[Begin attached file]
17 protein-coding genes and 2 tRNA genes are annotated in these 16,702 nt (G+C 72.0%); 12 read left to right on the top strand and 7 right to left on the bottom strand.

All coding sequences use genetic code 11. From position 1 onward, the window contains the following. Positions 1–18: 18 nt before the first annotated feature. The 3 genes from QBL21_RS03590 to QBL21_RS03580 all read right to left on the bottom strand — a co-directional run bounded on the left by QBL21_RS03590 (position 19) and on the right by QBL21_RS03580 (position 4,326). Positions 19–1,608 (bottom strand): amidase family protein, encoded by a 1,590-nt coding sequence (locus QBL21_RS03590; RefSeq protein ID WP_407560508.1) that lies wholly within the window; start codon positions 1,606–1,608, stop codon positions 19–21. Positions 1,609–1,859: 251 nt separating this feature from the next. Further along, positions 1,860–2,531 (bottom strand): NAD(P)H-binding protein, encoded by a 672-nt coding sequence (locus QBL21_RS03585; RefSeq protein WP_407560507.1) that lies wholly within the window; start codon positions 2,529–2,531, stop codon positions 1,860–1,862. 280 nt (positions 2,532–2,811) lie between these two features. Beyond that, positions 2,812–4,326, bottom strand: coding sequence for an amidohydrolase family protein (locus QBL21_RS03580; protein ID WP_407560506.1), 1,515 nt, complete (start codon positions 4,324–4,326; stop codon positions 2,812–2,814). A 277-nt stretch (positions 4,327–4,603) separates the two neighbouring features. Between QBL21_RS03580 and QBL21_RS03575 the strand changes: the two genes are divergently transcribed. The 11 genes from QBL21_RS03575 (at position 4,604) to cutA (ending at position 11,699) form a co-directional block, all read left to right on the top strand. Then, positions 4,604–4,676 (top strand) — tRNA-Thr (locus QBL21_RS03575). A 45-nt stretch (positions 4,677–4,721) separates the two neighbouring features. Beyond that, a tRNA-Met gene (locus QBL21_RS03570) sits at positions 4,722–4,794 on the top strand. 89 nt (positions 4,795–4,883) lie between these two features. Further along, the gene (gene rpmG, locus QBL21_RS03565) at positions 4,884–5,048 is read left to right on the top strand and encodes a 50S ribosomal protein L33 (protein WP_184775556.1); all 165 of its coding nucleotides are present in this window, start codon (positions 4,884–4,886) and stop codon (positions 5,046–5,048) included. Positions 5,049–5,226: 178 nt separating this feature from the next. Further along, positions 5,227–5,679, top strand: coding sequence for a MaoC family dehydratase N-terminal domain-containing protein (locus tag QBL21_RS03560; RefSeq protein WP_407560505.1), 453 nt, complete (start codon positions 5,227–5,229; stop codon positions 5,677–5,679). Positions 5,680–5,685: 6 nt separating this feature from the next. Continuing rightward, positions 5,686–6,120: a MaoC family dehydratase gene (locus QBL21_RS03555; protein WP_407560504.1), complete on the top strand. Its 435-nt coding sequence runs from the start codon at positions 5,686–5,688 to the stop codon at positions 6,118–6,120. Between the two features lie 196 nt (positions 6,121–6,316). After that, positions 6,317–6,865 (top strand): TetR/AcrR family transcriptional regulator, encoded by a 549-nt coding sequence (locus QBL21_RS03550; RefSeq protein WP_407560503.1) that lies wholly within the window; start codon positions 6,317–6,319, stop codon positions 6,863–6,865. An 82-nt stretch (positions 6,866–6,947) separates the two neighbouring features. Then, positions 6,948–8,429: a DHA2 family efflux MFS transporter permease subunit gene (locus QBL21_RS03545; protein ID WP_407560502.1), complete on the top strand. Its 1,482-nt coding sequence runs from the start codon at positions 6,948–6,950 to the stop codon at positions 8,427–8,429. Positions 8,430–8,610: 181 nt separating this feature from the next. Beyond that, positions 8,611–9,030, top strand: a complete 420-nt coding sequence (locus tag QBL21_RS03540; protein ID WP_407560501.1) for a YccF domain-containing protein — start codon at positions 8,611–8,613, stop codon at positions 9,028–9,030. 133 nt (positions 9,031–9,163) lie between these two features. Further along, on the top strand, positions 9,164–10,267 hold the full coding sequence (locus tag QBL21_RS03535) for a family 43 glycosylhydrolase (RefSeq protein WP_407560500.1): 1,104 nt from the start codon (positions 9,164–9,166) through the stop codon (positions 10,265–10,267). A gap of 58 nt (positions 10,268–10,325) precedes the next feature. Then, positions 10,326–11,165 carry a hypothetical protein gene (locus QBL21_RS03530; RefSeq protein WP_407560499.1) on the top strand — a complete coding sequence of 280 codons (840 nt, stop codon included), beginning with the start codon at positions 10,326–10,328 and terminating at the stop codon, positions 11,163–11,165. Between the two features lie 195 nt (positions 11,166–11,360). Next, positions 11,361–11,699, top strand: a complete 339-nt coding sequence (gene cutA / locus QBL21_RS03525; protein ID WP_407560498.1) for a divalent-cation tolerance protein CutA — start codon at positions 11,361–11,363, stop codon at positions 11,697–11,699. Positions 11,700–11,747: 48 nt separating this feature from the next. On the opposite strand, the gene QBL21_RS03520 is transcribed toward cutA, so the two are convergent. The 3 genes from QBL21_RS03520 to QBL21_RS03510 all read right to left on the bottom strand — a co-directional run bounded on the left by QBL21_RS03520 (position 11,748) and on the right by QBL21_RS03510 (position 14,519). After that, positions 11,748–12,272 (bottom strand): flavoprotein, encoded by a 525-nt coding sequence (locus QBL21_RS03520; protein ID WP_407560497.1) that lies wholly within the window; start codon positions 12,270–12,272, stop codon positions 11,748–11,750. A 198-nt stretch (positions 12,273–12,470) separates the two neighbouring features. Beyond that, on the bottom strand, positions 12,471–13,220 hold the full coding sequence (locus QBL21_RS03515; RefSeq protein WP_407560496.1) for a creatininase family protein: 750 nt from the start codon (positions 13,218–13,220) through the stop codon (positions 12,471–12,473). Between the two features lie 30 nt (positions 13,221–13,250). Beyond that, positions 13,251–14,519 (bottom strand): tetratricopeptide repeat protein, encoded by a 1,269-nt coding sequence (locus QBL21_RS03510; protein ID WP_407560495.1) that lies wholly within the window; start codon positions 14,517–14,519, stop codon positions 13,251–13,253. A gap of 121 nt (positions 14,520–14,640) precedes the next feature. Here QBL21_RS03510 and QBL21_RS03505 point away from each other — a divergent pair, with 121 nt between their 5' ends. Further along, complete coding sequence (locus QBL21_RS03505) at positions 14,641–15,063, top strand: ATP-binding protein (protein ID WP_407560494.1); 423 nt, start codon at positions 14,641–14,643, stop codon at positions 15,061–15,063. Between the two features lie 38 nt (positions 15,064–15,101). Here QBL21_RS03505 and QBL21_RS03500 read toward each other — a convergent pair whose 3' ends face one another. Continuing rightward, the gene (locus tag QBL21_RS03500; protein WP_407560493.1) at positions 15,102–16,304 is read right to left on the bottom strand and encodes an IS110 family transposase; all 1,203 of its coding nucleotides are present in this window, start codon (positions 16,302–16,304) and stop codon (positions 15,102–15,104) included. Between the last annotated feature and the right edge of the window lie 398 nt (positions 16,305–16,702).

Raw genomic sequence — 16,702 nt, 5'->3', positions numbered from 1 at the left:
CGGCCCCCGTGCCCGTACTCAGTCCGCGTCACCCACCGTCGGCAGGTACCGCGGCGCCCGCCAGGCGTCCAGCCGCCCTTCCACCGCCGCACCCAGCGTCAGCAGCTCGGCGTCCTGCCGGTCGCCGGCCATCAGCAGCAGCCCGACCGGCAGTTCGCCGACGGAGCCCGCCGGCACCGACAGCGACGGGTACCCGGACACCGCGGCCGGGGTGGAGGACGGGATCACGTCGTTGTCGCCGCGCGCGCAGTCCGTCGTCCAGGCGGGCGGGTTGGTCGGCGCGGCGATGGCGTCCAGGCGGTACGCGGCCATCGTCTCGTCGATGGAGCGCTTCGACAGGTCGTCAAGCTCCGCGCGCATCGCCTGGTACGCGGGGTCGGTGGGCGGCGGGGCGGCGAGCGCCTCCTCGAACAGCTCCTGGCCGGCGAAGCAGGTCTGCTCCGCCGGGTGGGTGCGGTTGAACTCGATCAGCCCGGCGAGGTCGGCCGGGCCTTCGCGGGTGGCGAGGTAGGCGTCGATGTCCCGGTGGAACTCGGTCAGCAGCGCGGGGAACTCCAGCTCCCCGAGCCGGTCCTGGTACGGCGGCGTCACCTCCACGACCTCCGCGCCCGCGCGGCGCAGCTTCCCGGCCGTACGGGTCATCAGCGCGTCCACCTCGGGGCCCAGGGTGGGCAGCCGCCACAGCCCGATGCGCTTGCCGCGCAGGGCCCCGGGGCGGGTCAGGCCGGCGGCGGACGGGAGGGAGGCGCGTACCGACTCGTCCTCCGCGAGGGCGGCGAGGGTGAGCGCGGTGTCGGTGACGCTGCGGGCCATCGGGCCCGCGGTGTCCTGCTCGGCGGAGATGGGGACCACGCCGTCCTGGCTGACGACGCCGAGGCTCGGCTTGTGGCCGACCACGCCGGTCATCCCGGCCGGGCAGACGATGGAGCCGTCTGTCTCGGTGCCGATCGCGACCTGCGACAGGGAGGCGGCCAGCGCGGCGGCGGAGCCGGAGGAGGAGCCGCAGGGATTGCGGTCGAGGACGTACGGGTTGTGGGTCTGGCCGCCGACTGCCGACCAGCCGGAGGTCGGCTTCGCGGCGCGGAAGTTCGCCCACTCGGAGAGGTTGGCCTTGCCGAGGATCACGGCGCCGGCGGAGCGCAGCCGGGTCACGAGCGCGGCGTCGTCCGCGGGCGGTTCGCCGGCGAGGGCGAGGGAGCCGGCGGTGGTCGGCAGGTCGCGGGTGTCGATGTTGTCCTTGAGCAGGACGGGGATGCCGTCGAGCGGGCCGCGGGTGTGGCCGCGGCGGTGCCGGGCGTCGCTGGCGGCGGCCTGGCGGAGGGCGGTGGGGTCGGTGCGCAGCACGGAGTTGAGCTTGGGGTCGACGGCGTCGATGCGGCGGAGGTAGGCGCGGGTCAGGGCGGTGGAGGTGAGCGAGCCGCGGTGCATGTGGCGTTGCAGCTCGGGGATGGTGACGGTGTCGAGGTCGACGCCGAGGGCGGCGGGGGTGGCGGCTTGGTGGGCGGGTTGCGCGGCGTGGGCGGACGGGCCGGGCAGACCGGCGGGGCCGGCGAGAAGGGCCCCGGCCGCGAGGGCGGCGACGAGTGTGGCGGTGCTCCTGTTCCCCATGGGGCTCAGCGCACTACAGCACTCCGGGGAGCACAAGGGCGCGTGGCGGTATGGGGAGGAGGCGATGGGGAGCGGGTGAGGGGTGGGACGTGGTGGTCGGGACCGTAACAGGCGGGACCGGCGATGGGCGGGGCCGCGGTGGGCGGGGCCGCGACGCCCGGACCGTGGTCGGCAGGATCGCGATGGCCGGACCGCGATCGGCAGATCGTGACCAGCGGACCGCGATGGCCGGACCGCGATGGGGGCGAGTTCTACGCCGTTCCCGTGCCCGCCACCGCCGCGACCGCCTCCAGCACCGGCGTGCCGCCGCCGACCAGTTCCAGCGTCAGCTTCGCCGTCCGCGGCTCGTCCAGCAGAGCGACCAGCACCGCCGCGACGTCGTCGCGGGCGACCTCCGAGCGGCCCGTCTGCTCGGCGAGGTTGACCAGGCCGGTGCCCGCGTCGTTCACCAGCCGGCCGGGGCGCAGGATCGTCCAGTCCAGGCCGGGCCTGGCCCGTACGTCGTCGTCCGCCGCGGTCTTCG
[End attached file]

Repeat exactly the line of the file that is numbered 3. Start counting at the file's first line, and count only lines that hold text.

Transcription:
Raw genomic sequence — 16,702 nt, 5'->3', positions numbered from 1 at the left: